Chess Lessons by Lee Duigon: Lesson Seven

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Lesson Seven: More about Knights…

Now that you’ve mastered the L-shaped move, here are a few things to keep in mind.
Knights are your special forces, and the best place for them is near the center of the board on the fourth or fifth rank, defended by Pawns if possible. Old chess saying: “A Knight on the rim (of the board) is dim.” If an enemy Knight is posted on your third or fourth rank, it means trouble for you. Chase it away or capture it.

Among the most devastating chess tactics is the Knight fork: your one Knight simultaneously attacks two or more high-value enemy targets. Imagine your opponent has his two Rooks on squares B8 and E7, and you have a Knight on D4. If you move the Knight to C6, you simultaneously attack both Rooks; only one can escape, and you capture the other. Even if the Knight is then lost, you have come out ahead: a Rook is worth 5, a Knight worth 3.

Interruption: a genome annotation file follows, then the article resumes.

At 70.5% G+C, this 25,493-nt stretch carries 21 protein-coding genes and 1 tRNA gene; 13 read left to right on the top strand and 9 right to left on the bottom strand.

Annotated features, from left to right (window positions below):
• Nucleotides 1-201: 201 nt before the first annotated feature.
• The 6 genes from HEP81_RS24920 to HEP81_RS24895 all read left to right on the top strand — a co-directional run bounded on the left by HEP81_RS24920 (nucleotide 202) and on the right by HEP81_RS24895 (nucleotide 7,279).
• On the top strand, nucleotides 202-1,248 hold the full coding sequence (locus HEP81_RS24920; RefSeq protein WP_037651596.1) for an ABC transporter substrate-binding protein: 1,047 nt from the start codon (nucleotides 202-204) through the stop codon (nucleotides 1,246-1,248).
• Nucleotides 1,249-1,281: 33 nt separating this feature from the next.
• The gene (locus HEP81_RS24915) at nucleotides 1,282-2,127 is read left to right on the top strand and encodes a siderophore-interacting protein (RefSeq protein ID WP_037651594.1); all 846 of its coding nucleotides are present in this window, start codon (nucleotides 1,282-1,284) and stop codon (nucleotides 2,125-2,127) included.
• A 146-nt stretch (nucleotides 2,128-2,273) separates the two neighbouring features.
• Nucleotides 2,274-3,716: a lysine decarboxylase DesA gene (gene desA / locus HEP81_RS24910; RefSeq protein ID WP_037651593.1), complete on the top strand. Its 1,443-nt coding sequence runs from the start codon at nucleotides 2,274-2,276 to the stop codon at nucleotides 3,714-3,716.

Knight forks that include a check on the opposing King are especially deadly.
The Knight’s one drawback is its short range, so remember: the middle of the board is where you want to be.

Questions?

Lee Duigon (Dec. 1st, 2018)

Thank you, Mr. Duigon, for the chess lesson!

To my readers, thank you for reading, and make sure you check out Lee’s blog and books!

Stay tuned for Lesson Eight!